The Government’s Responsibility For a “Culture of Family”
The Family is Vulnerable
A culture centered on family is under threat. Even the definition of family has been corrupted.
Yet “experience…throughout history has shown the need for society to recognize and defend the institution of the family“. (Preamble, H., Charter Of The Rights Of The Family)
Governments seem to have forgotten that the family “exists prior to the State or any other community”. They fail to grasp that the family “possesses inherent rights which are inalienable“. (Preamble, D., Charter Of The Rights Of The Family)
The State “should never fail in its fundamental task of respecting and fostering the family”. (Pope St. John Paul II, 45)
“[P]ublic authorities must do everything possible to ensure that families have all those aids – economic, social, educational, political and cultural assistance-that they need in order to face all their responsibilities in a human way.” (Pope St. John Paul II, 45)
The State Must Defend Family Culture
As “the fundamental cell of society” (Pope Francis, 66) government’s “job” is to protect the family.
“Public authority should regard it as a sacred duty to recognize, protect and promote it [the family]…and to favor the prosperity of home life.” (Gaudium et Spes, 52)
“The authorities responsible for the common good must be seriously committed to the primary good of society, namely, the family.” (Synod Report to Pope Francis, 12)
Should Governments Regulate Families?
“[T]hat the civil government should at its option intrude into and exercise intimate control over the family and the household is a great and pernicious error.” (Pope Leo XIII, 14)
The practice of governments regulating family size and/or infringing on parental rights is abundant today. But the Church is very clear on the State’s limits.
Every state has the obligation to defend “the right to form a family…established in marriage between a man and a woman”. (Pope Benedict XVI)
Why? “The family [is] older than the state…No human law can abolish the natural and original right of marriage, nor in any way limit the chief and principal purpose of marriage ordained by God’s authority from the beginning: ‘Increase and multiply’.” (Pope Leo XIII, 12)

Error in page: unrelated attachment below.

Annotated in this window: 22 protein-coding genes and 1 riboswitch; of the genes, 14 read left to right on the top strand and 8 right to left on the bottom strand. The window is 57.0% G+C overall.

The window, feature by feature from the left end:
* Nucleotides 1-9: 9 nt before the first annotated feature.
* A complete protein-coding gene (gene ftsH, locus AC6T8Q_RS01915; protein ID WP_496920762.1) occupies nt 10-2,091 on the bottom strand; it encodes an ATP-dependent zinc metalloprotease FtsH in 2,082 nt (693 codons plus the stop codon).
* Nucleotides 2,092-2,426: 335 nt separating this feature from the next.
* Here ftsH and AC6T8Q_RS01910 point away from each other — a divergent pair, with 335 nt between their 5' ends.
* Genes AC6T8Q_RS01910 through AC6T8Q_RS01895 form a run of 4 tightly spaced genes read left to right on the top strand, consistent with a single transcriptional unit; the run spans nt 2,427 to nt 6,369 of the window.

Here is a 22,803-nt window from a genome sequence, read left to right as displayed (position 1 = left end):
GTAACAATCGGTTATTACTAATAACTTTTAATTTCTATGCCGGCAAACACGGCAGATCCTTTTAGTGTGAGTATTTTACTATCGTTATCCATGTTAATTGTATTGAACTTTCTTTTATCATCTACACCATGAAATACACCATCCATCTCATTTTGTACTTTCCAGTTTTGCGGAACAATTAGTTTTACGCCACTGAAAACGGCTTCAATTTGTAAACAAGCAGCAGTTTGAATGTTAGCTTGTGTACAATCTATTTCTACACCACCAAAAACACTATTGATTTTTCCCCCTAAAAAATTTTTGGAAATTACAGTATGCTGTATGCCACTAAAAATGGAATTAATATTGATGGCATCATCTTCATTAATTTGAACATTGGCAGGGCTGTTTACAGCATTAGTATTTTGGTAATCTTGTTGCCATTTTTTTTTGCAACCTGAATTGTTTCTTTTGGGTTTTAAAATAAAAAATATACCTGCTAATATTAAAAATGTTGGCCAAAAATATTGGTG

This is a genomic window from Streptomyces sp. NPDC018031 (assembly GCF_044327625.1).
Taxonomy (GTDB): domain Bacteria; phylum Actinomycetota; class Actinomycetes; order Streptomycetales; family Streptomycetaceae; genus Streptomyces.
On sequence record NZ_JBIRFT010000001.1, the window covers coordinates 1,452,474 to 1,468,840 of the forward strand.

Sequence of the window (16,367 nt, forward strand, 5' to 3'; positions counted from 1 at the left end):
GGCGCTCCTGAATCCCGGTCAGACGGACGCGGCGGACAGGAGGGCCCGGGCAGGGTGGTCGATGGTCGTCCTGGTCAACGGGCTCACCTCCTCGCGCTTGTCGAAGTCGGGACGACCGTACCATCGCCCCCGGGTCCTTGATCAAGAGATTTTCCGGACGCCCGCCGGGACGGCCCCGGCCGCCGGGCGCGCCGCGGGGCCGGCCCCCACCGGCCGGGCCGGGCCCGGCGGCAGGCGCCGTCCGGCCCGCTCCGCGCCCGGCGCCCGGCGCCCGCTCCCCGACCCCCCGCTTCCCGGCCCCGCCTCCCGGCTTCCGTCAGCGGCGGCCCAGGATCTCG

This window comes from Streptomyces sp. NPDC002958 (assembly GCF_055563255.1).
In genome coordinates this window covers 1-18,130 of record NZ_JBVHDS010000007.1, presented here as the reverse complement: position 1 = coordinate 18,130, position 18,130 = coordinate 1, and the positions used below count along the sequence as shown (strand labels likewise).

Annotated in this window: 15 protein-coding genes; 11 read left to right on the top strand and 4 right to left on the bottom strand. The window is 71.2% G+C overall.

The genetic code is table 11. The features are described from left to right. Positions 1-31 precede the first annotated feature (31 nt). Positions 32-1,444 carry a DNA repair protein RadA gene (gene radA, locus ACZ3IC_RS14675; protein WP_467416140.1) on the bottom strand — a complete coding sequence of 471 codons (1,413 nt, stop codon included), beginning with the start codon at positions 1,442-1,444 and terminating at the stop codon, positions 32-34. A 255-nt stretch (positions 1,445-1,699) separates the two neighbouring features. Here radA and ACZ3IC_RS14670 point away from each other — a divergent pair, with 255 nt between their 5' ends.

There are “necessary limits to the State’s intervention…inasmuch as the State exists in order to protect their rights and not stifle them.” (Pope St. John Paul II, 11)
Government Must Recognize Its Proper Function
“[T]he State… is under grave obligation in its relations with the family to adhere to the principle of subsidiarity”. (Pope St. John Paul II, 45)
“[T]he State cannot and must not take away from families the functions that they can just as well perform on their own or in free associations”. (Pope St. John Paul II, 45)
Catholic social teaching is built on three foundational principles - Human Dignity, Solidarity and Subsidiarity. Human Dignity, embodied in a correct understanding of the human person, is the greatest. The others flow from it. Good governments and good economic systems find ways of fostering the three principles.
This means a correct understanding of the human person and of each person’s unique value. All Catholic social teaching flows from this: the inherent dignity of every person that comes from being made in God’s image.
Solidarity is not “a feeling of vague compassion or shallow distress at the misfortunes of others. It is a firm and persevering determination to commit oneself to the common good”. (Pope St. John Paul II, 38) Love of God and love of neighbor are, in fact, linked and form one, single commandment.
Subsidiarity “is a fundamental principle of social philosophy, fixed and unchangeable, that one should not withdraw from individuals and commit to the community what they can accomplish by their own enterprise and industry. So, too, it is an injustice and at the same time a grave evil and a disturbance of right order to transfer to the larger and higher collectivity functions which can be performed and provided for by the lesser and subordinate bodies”. (Pope Pius XI)